Make Grass Heads With Wheatgrass

Biology, Plants, Time Lapse
Share Tweet This! Email

A Fun Kids STEM Activity

My son is only two, but recently we introduced him to the word of biology by making these 'Grass Heads' using wheatgrass.

It was really simple to make and very inexpensive. In this post, we take a look at the whole process so you too can have fun making grass heads with your children.

Our Wheatgrass Grass Heads Video

We thought it would be fun to make a short video about how we made the grass heads. We show you how we made a grass head from a glass jar, and at the end, we did a time lapse watching them grow. The grass head timelapse is really awesome, and suggest you check it out towards the end of this video.

What You Need to Make Grass Heads

Here is a list of items that we used to make our grass heads. We also have a picture below.

Jars: We used recycled glass jars for our grass heads. We bought them from a charity store (LifeLine) in our home town for 20 cents each, $1 in total. If you don't want to use glass, you can just use plastic cups or even egg shells.

Soil: Just regular dirt from the garden will work fine. We bought seed raising mix by Osmacote, just because we were doing a timelapse indoors and wanted to make sure they had all of their nutrients.

Wheatgrass Seeds: We just grabbed a packet of Mr Fothergill's Wheatgrass Seeds from the local hardware store. We used wheatgrass, but you can just use regular grass or any other grass-like plants.

Plain Stickers: You will need something to stick to the jars to make faces. We used a packet of blank sticker labels. Just cut out the shapes and draw on the eyes. If you are using a non-see-through cup, then you will be able to just draw the faces directly on the cup. You can be plain like us, or be as colourful as you like. Let your kids get really creative with this part of the activity.

Tools Needed: The tools needed depends on the style you are making, but all we needed for ours was a marker to draw the eyes, scissors to cut out the face from the stickers and a watering can for watering the grass heads.

Stuff to Make Wheat grass Grass Heads

Step by Step Guide to Making Grass Heads

Here is our step by step guide to making grass heads, the kids' STEM activity. These instructions are to make the exact ones in our pictures but feel free to modify them to suit your equipment or ideas. Once you have gathered all of your resources, here are the steps:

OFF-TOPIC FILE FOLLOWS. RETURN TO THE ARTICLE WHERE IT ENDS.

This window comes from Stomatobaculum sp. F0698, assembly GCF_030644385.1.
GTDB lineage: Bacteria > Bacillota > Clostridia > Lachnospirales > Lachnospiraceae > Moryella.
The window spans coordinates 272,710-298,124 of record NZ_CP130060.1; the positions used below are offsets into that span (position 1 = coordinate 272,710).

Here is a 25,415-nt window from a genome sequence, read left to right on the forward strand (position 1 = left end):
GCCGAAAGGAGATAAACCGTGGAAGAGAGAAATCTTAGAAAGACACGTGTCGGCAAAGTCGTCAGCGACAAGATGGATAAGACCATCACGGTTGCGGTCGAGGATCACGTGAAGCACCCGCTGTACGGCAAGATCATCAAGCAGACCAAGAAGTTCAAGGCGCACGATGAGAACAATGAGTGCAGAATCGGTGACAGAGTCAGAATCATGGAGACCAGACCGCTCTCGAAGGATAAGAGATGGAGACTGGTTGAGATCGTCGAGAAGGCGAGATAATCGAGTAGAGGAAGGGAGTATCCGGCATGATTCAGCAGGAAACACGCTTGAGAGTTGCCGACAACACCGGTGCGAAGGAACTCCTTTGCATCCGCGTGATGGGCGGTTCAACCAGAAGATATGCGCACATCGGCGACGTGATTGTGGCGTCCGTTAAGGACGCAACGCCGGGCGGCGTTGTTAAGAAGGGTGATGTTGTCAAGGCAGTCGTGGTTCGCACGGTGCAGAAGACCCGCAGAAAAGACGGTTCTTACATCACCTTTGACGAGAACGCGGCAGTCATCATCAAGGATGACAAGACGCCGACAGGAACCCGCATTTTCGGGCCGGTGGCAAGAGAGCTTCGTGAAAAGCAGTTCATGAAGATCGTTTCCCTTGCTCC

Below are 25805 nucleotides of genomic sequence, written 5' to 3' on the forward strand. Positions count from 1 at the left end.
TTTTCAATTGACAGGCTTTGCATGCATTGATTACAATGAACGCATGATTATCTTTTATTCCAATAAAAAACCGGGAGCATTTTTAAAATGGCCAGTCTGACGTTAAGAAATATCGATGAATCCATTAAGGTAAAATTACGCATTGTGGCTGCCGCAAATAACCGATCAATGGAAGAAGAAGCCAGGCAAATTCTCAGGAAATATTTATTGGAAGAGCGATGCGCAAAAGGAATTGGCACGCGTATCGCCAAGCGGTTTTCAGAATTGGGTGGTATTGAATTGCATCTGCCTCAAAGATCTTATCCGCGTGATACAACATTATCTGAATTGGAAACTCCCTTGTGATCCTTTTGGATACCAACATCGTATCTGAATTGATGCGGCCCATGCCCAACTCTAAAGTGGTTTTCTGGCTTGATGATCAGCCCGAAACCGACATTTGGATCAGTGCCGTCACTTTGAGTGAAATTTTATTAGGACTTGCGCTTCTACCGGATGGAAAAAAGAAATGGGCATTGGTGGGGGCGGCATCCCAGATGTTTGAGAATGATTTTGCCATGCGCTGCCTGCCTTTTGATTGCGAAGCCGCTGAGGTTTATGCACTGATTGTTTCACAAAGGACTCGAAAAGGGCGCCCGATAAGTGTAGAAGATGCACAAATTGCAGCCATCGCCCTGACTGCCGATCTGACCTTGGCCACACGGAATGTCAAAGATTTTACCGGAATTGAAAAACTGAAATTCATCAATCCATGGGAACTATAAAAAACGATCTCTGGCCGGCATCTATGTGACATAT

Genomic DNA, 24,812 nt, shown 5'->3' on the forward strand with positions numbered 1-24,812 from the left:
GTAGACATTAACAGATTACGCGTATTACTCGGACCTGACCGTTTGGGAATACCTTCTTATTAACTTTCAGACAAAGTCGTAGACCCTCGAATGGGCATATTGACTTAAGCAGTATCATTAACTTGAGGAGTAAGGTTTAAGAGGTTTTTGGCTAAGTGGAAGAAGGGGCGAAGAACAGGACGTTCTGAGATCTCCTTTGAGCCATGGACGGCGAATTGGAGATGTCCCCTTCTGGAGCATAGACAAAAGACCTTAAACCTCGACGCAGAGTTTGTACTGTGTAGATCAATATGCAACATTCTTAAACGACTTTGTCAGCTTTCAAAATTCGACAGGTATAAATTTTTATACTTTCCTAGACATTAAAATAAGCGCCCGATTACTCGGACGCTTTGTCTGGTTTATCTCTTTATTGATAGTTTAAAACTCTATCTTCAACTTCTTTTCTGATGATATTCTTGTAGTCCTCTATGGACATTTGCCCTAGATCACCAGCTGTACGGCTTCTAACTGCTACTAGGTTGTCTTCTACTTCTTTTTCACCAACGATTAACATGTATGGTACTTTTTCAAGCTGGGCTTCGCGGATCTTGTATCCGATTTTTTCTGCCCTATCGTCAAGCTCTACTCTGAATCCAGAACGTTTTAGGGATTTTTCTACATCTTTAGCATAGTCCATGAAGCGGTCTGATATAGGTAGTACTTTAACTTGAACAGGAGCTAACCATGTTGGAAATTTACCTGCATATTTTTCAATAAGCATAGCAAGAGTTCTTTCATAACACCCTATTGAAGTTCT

Step 1: Make Faces

We made really simple faces by cutting out eyes and mouths from blank stickers. You can get creative here, but we just turned some really simple shapes into faces. We used a marker to draw on the eyeballs. Once cut out, we peeled off the backing and stuck them to our jars.

Step 2: Fill With Soil

We now have our jars with faces, so it was time to head outside and fill them with soil. Push the soil down, but don't compact it too much. Also, leave some room at the top for the seeds and another shallow layer of soil.

Step 3: Place in the Seeds

Place some wheatgrass seeds in each of your jars. We placed quite a few, but only one layer thick. Time over, we may have placed even more.

Step 4: More Soil

Once your layer of seeds is in the grass heads, you can cover the seeds with a layer of soil.

Step 5: Water the Grass Heads

The grass heads are now finished off by adding in some water. Don't saturate too much. You just need a good amount to keep everything moist.

Step 6: Place in the Sun

The wheatgrass grass heads are now complete, and you just have to wait for them to grow. Place them in a sunny, or partly sunny room, maybe on a window sill.

Step 7: Water

You need to make sure the grass heads don't dry out. We watered ours each day with just a little water. Because ours were made of glass, we could see the water in the bottom of the jar so we knew we were not saturating them.

Ashton & The Wheatgrass Grass Heads

STEM & Science Activity

The grass heads are a great introduction to biology. The grass grows quite quickly once it gets going, and they will be able to notice the growth each day.

You can even get the kids to measure and record the growth each day to see when the plants grew the fastest.

Feel free to give the grass heads a haircut and watch the regrowth happen.

Grass Head Time Lapse

In the video at the top of the page, we did a time lapse of the grass growing. You too could take a time lapse if you have the right gear. Here are a few tips on how we took the time lapse of the grass heads. Read our guide on how to take a timelapse of plants.

Dedicated Camera: We had a dedicated camera. You will not get a great time lapse if you have to set the camera up each time, you need to leave it there.

No Movement: Each shot has to be in the exact place. No movement in between each photo.

Same Lighting: This is the tricky part. You need to use the exact same amount of light for each photo. We have a dedicated area for timelapse that is completely dark, only lit by our LED camera lights. This ensures that every photo has the exact amount of light.

Photo Intervals: Calculating how often you need to take a photo is well covered on the internet, so we won't go into the calculations here. But, for this timelapse, we took one photo every three seconds to give us our final video.


We hope you enjoyed our video, and have fun making your own grass heads at home. It is a fun and cheap STEM activity for kids. Please feel free to leave a comment about your thoughts and ideas.

Read Next